What Is a Data Pipeline? What Are the Properties and Types of Data Pipeline Solutions

Read it in 11 Mins

Last updated on
31st May, 2022
06th Sep, 2019
What Is a Data Pipeline? What Are the Properties and Types of Data Pipeline Solutions

A data pipeline is a set of actions that extracts data from numerous sources. It is a computerized process where the system takes columns from the database and merges them with other columns from this API. It also combines subset rows and corresponding values, alternates NAs with the median and loads them in this other database. This is known as a “job”, and pipelines are made of many jobs. Generally, the endpoint for a data pipeline is a data lake, such as Hadoop, S3, or a relational database. An ideal data pipeline should have the following properties:

  • Low Occurrence Inactivity: Data scientists should have accessibility to the data. Users should be able to raise a query to recover the recent event data in the pipeline. Usually, this happens in minutes or seconds of the event being directed to the data collection endpoint. 
  • Scalability: A data pipeline should be able to gauge billions of data points, and product sales. 
  • Collaborative Querying: A highly operational data pipeline should support both long-running batch queries and minor interactive queries that allow data scientists to discover tables and comprehend the data scheme.
  • Versioning: You should be able to edit and customize your data pipeline and event definitions without damaging the framework 
  • Monitoring: Data tracking and monitoring are important to check if the data is dispatched properly. In case of a failure, immediate alerts should be generated through tools such as PagerDuty.
  • Testing: You should be able to test your data pipeline with test events that do not end up in your data lake or database, but that do test components in the pipeline.

Do You want to Get AWS Certified? Learn about various AWS Certification in detail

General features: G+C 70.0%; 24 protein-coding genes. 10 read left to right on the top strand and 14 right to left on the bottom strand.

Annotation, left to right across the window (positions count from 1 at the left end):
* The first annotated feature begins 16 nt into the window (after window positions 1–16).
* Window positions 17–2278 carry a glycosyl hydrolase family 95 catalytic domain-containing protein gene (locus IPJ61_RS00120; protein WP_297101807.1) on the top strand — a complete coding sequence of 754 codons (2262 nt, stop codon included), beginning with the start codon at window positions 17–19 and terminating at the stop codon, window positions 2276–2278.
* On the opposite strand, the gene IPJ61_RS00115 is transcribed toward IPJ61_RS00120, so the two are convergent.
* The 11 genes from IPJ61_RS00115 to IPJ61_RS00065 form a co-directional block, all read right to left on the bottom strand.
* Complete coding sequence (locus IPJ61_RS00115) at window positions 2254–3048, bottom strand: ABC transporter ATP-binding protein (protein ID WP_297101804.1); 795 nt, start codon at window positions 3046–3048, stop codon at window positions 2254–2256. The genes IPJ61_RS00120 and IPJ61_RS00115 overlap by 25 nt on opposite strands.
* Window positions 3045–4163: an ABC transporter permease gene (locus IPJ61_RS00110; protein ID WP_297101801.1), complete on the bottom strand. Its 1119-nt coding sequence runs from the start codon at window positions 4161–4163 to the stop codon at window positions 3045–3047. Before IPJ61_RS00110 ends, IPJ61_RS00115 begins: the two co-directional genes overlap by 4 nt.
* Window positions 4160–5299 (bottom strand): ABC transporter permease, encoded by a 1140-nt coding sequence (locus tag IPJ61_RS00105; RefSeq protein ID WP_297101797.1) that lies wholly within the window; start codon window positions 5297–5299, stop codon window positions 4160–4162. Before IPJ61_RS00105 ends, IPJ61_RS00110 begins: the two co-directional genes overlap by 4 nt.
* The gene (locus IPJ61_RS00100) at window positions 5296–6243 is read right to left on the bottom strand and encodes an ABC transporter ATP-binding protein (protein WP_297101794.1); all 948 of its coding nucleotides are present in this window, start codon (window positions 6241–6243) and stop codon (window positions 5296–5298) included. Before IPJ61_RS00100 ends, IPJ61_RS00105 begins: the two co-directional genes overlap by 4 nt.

Data Pipeline- Usage

Here are a few things you can do with Data Pipeline.

  • Convert received data to a common format.
  • Prepare data for investigation and imagining.
  • Travel between databases.
  • Share data processing logic across web apps, batch jobs, and APIs.
  • Power your data ingestion and integration tools.
  • Input large XML, CSV, and fixed-width files.
  • Substitute batch jobs with real-time data

Note that the Data Pipeline does not levy a specific structure on your data. All the data flowing through your pipelines can follow the same plan or an alternative NoSQL approach. The NoSQL feature offers a diverse structure to the data that can be altered at any point in your pipeline.

What are the Types of Data

Types of Data in AWS Data Pipeline

Data is typically defined with the following labels:

  • Raw Data: This is on processed data stored in the message encoding format which is used to send tracking events, such as JSON. 
  • Processed Data: Processed data is raw data that has been deciphered into event-specific formats, with an applied plan.
  • Cooked Data: Processed data that has been amassed or abridged is referred to as cooked data.

The Evolution of Data Pipelines

Over the past two decades the framework for accumulating and analyzing data been drastically changed. Earlier users would store data locally through log files, today we have modern systems that can trace data activity and use machine learning for real-time solutions. There are four different approaches to pipelines: